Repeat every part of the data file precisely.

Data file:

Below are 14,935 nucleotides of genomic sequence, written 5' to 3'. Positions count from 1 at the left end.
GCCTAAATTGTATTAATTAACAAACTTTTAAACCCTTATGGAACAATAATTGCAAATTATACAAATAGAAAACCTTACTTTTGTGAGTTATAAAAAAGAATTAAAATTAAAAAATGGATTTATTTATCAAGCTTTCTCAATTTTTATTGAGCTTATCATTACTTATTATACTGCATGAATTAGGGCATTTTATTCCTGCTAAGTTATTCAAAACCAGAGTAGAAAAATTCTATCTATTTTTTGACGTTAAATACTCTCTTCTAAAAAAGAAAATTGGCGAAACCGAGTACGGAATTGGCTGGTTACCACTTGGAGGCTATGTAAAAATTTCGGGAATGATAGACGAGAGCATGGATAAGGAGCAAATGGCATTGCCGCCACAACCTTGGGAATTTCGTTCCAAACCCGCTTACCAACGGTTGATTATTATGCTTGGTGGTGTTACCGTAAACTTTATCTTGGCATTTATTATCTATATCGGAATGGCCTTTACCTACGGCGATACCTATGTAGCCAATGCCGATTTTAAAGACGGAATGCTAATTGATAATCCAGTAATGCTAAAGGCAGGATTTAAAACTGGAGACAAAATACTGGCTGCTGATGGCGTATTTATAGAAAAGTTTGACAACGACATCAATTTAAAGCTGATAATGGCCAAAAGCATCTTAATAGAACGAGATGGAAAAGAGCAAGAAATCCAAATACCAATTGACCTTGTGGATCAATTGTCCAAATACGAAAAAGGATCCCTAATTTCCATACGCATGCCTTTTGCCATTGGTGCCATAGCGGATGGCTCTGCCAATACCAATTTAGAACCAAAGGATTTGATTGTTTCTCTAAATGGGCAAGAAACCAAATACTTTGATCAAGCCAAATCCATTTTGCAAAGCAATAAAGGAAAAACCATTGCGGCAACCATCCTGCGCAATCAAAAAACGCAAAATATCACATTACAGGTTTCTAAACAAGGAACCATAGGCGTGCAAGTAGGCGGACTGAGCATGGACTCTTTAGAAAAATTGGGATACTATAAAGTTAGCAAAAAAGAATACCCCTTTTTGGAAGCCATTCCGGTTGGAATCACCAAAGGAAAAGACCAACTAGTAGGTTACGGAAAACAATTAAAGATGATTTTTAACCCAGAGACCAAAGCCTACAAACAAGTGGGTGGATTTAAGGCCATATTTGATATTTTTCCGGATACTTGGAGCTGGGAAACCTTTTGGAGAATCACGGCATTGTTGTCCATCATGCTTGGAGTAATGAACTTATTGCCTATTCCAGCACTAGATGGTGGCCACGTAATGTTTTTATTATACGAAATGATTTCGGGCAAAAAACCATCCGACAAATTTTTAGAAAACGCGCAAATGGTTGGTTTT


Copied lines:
Below are 14,935 nucleotides of genomic sequence, written 5' to 3'. Positions count from 1 at the left end.
GCCTAAATTGTATTAATTAACAAACTTTTAAACCCTTATGGAACAATAATTGCAAATTATACAAATAGAAAACCTTACTTTTGTGAGTTATAAAAAAGAATTAAAATTAAAAAATGGATTTATTTATCAAGCTTTCTCAATTTTTATTGAGCTTATCATTACTTATTATACTGCATGAATTAGGGCATTTTATTCCTGCTAAGTTATTCAAAACCAGAGTAGAAAAATTCTATCTATTTTTTGACGTTAAATACTCTCTTCTAAAAAAGAAAATTGGCGAAACCGAGTACGGAATTGGCTGGTTACCACTTGGAGGCTATGTAAAAATTTCGGGAATGATAGACGAGAGCATGGATAAGGAGCAAATGGCATTGCCGCCACAACCTTGGGAATTTCGTTCCAAACCCGCTTACCAACGGTTGATTATTATGCTTGGTGGTGTTACCGTAAACTTTATCTTGGCATTTATTATCTATATCGGAATGGCCTTTACCTACGGCGATACCTATGTAGCCAATGCCGATTTTAAAGACGGAATGCTAATTGATAATCCAGTAATGCTAAAGGCAGGATTTAAAACTGGAGACAAAATACTGGCTGCTGATGGCGTATTTATAGAAAAGTTTGACAACGACATCAATTTAAAGCTGATAATGGCCAAAAGCATCTTAATAGAACGAGATGGAAAAGAGCAAGAAATCCAAATACCAATTGACCTTGTGGATCAATTGTCCAAATACGAAAAAGGATCCCTAATTTCCATACGCATGCCTTTTGCCATTGGTGCCATAGCGGATGGCTCTGCCAATACCAATTTAGAACCAAAGGATTTGATTGTTTCTCTAAATGGGCAAGAAACCAAATACTTTGATCAAGCCAAATCCATTTTGCAAAGCAATAAAGGAAAAACCATTGCGGCAACCATCCTGCGCAATCAAAAAACGCAAAATATCACATTACAGGTTTCTAAACAAGGAACCATAGGCGTGCAAGTAGGCGGACTGAGCATGGACTCTTTAGAAAAATTGGGATACTATAAAGTTAGCAAAAAAGAATACCCCTTTTTGGAAGCCATTCCGGTTGGAATCACCAAAGGAAAAGACCAACTAGTAGGTTACGGAAAACAATTAAAGATGATTTTTAACCCAGAGACCAAAGCCTACAAACAAGTGGGTGGATTTAAGGCCATATTTGATATTTTTCCGGATACTTGGAGCTGGGAAACCTTTTGGAGAATCACGGCATTGTTGTCCATCATGCTTGGAGTAATGAACTTATTGCCTATTCCAGCACTAGATGGTGGCCACGTAATGTTTTTATTATACGAAATGATTTCGGGCAAAAAACCATCCGACAAATTTTTAGAAAACGCGCAAATGGTTGGTTTT